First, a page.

The cross of Calvary challenges, and will finally vanquish every earthly and hellish power. In the cross all influence goes forth. It is the great center of attraction; for on it Christ gave up His life for the human race. This sacrifice was offered for the purpose of restoring men to his original perfection. Yea, more, it was offered to give him an entire transformation of character, making him more than a conqueror.
Those who in the strength of Christ overcome the great enemy of God and man, will occupy a position in the heavenly courts above angels who have never fallen.
Christ declared, “I, if I be lifted up from the earth, will draw all men unto Me.” Christ on the cross was the medium whereby mercy and truth met together, and righteousness and peace kissed each other. This is the means that is to move the world.
It was an awareness of and appreciation for these great truths that cause Paul to testify: “But if God forbid that I should glory except n the cross of our Lord Jesus Christ, by whom the world has been crucified to me, and I to the world” (Galatians 6:14).
Therefore, he said, “For I determined not to know anything among you except Jesus Christ and Him crucified” (I Corinthians 2:2).
These words provide the fullest encouragement to proceed into the study of God’s character with the assurance that when that theme is brought into the light flooding from the cross every mystery will be solved.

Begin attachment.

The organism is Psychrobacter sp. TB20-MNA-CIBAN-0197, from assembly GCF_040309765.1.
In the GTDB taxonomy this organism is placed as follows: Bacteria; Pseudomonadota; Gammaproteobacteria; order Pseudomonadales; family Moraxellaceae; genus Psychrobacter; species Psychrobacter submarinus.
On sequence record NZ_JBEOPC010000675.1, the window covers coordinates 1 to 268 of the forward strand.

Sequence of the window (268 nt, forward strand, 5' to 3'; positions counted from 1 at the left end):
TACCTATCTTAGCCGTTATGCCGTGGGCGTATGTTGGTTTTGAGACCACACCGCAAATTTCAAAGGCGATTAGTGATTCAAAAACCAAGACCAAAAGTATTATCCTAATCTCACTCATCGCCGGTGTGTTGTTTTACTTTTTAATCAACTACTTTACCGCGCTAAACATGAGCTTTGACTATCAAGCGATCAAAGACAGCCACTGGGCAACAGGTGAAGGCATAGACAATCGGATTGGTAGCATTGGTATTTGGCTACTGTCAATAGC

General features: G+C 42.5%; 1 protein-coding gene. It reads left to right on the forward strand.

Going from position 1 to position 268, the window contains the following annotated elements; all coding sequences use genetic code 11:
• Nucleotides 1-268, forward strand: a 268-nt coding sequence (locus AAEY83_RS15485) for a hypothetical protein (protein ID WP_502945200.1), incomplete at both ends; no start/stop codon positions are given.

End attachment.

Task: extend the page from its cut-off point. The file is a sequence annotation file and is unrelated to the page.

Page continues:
The particular problem before us concerns the way in which God deals with the unrepentant sinner. The emergence of sin imposed upon God the greatest test of character ever. It is true that the greater the test the greater the manifestation of the character presented. Therefore, the contemplation of the way in which God deals with the sinner reveals more of the wonder of God’s character than any other study could.
The cross is God’s personal demonstration of the way in which He will deal with the finally impenitent. Christ took the sinner’s place, and God dealt with Him exactly as He has dealt with every sinner throughout the annals of time. This is the point that must be clearly seen and accepted. God did not relate Himself to Christ differently from what He does to the sinner. It is exactly the same. It must be, for if God should do otherwise, then Satan would be very quick to justly charge God with partiality.